A reader points me to an extraordinary Washington Post editorial, published on March 2. You know the D.C. school-choice program the Democrats are killing? Two of the children who will have to go back to the public schools — with their violence and no learning — presently go to school with the Obamas’ children: at the famous Sidwell Friends. Their mother is Deborah Parker, who told the Post, “The mere thought of [the kids’] returning to public school frightens me.” “Tell her,” says the Post, “that vouchers don’t work, and she’ll list her children’s improved test scores, feeling of safety and improved motivation.” More from the editorial:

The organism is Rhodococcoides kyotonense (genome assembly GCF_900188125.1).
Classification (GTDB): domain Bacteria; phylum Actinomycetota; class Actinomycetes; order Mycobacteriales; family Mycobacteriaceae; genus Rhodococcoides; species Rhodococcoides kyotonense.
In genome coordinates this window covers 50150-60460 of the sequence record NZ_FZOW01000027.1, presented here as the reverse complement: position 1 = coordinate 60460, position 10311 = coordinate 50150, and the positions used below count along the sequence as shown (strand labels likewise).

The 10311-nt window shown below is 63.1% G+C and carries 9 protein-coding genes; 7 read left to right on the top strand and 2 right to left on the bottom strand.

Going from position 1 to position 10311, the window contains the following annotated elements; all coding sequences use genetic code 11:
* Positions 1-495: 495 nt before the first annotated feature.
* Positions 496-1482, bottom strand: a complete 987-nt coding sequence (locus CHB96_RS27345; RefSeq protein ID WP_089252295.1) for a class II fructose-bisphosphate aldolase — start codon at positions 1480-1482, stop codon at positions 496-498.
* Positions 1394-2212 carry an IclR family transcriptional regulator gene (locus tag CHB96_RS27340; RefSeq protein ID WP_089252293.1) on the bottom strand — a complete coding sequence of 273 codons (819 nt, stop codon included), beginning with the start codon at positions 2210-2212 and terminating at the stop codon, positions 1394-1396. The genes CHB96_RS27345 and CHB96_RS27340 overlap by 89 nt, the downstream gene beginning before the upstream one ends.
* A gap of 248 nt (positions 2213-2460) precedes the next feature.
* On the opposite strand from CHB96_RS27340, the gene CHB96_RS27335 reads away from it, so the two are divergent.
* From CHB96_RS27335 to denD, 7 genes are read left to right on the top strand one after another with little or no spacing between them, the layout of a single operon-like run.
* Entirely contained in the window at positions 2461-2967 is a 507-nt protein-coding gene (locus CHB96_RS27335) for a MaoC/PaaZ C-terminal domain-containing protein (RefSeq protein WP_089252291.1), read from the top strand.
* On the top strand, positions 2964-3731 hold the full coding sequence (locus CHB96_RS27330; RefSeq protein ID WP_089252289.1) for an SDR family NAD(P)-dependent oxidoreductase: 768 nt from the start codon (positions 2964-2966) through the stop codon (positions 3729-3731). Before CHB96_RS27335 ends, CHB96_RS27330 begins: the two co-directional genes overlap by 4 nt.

But the debate unfolding on Capitol Hill isn’t about facts. It’s about politics and the stranglehold the teachers unions have on the Democratic Party. Why else has so much time and effort gone into trying to kill off what, in the grand scheme of government spending, is a tiny program? Why wouldn’t Congress want to get the results of a carefully calibrated scientific study before pulling the plug on a program that has proved to be enormously popular? Could the real fear be that school vouchers might actually be shown to be effective in leveling the academic playing field?
I will repeat: The problem with school choice — the problem with getting it enacted or kept — is that it involves caring about other people’s children. And that is very, very hard for many people to do.
One more thing: The killing of the D.C. program strikes me as mean — just plain mean. According to all we have been taught, isn’t that supposed to be the Republicans’ role?